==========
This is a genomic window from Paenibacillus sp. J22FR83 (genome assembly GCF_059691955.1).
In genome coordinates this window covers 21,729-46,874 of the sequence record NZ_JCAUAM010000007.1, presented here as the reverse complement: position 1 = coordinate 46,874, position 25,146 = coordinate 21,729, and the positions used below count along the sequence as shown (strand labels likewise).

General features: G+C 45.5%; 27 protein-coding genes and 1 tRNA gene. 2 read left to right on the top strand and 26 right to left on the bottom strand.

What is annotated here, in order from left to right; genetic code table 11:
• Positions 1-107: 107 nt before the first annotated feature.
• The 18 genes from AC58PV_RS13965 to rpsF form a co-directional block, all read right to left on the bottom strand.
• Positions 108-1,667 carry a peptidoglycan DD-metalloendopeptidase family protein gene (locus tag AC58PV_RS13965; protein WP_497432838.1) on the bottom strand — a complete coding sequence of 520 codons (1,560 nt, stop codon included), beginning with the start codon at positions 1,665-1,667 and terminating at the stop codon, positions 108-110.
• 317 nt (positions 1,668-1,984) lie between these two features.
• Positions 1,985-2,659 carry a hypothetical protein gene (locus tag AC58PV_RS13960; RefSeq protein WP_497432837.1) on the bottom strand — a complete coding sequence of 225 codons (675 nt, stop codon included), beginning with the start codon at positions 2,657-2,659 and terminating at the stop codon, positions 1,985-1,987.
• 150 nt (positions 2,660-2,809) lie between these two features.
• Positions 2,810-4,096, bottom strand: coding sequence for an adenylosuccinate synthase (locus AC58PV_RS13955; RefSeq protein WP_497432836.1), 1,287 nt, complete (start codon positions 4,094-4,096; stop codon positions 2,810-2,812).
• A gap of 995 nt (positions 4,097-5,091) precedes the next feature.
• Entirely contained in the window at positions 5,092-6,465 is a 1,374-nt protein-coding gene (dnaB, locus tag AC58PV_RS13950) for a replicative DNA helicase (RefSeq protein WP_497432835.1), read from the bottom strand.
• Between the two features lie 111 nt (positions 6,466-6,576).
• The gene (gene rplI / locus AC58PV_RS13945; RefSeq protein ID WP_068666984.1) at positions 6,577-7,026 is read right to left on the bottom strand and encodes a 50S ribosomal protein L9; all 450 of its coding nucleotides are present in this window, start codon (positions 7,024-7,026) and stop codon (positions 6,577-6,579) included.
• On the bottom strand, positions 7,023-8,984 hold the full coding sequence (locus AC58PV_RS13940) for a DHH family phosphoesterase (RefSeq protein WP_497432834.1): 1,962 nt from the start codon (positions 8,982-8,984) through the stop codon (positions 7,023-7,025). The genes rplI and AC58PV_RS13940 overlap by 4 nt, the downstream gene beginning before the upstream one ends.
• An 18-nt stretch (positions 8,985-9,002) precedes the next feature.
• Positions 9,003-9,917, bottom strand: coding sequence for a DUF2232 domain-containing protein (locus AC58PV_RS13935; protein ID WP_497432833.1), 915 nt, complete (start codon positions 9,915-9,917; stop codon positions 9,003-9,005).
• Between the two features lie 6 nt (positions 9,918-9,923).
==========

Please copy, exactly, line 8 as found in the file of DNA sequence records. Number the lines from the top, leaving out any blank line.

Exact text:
• 317 nt (positions 1,668-1,984) lie between these two features.